The average person gets six hours of sleep a night. After you have a baby, that time is cut in half. Babies are on an all-liquid diet until they are old enough to eat solids. Because of this they get hungry more often and wet their diapers constantly, contributing to the repeated waking up at night and during the day. While all of this is understandable, that doesn't make it easier having to survive off less than five hours of sleep. If you and your spouse are dividing the responsibilities equally, this can be easier but the truth is, less sleep will equate to less patience. Much like the baby, you two will be cranky. But instead of needing a diaper change or bottle you'll want more sleep.
Taking a deep breath in this situation can help, but you must build that inner patience to deal with your new situation of not getting enough rest at night. Taking care of your new baby in shifts is one solution you can agree to sooner than later. If you don't at least have the conversation on how to relieve this situation, your patience can wear even thinner which can lead to even bigger disagreements and a relationship that's damaged beyond repair.
When you are taking care of your baby, you forget to take care of yourself. Most mothers get in the habit of making sure their babies look adorable, smell even better, and dress their little ones in the cutest outfits anyone has ever seen. They, on the other hand, didn’t even remember to hop in the shower. Same for dad. While he's making sure that his little guy or girl is groomed to perfection, he's slacking in the sexy department. A part of being happy starts with taking care of yourself.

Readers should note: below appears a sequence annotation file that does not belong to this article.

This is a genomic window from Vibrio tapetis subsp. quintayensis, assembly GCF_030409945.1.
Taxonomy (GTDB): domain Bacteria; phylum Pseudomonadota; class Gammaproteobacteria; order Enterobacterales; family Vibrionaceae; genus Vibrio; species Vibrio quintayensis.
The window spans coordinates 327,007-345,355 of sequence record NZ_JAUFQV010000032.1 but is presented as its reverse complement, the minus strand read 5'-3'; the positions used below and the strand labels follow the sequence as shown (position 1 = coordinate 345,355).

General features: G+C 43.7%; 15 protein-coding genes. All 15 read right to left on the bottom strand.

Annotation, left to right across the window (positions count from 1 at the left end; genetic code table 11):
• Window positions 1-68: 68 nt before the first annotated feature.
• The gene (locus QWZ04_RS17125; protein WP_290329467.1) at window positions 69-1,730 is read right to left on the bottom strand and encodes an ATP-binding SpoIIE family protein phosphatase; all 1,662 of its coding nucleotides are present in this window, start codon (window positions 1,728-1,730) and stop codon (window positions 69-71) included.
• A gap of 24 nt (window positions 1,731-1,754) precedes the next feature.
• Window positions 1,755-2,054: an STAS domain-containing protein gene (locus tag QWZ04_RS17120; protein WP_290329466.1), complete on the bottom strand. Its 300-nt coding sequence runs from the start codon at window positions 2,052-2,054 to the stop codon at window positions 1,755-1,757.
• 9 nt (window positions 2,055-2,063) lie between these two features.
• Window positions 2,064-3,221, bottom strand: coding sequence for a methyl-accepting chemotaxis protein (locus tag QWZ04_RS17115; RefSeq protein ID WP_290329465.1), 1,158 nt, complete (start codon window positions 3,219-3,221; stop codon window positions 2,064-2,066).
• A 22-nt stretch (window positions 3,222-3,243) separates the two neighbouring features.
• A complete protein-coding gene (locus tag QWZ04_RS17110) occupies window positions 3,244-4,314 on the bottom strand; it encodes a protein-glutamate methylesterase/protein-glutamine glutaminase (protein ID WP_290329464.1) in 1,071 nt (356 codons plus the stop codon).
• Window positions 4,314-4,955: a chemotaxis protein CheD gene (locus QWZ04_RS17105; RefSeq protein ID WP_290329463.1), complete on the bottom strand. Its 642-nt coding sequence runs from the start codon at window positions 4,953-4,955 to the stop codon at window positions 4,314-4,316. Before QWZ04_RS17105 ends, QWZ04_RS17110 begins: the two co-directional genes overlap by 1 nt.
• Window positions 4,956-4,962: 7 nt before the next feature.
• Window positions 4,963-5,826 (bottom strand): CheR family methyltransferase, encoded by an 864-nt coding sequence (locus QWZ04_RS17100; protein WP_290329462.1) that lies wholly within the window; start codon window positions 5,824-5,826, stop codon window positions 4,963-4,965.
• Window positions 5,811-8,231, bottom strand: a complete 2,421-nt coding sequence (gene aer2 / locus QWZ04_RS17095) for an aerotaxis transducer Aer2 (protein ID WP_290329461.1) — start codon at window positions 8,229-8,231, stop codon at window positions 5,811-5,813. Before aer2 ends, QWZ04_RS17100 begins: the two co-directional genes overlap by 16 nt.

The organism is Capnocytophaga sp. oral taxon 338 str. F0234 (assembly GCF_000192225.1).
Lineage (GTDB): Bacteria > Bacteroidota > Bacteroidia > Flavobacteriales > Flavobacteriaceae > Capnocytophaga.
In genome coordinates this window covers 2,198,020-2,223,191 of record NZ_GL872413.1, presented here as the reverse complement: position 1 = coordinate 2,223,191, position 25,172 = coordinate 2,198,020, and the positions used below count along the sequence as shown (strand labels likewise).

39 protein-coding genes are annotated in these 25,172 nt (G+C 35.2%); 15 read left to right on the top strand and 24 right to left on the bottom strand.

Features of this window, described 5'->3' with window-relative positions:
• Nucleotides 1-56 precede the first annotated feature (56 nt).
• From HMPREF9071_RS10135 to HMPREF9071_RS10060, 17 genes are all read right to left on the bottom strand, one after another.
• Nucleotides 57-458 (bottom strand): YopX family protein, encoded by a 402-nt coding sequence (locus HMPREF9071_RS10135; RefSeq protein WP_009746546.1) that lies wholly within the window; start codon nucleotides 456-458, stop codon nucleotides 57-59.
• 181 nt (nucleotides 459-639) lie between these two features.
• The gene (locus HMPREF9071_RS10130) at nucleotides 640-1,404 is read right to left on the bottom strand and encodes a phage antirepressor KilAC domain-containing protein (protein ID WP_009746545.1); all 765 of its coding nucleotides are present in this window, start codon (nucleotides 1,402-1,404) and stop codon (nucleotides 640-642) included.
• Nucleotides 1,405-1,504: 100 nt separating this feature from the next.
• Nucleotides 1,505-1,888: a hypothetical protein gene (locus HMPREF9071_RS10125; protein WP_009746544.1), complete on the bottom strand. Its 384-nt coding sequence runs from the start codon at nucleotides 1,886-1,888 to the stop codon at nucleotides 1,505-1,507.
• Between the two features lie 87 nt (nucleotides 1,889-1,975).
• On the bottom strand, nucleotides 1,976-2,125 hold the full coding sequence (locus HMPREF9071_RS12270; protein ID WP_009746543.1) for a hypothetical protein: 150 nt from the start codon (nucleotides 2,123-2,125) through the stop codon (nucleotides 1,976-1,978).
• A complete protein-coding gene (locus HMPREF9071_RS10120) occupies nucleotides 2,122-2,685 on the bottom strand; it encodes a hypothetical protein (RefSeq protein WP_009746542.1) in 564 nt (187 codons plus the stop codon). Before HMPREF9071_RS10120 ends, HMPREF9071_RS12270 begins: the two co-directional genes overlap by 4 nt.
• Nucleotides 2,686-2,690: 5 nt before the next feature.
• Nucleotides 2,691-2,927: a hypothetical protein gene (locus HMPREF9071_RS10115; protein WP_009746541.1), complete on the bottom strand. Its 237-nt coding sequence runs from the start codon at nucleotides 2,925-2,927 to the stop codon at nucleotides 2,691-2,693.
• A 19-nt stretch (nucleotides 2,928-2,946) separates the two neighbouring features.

Yes, a lot of your attention has been going to your baby and making sure they are eating adequately and putting on the proper weight. But you must make sure you are taking care of yourself, too. There are no sick days in parenthood. So, when you get sick while your baby is young, it can be pure torture. You're already getting through your day on less sleep. There's no use in not feeling well, too. Take the time out to take care of yourself after baby is taken care of first. Your health is an important part of your little one being healthy, too.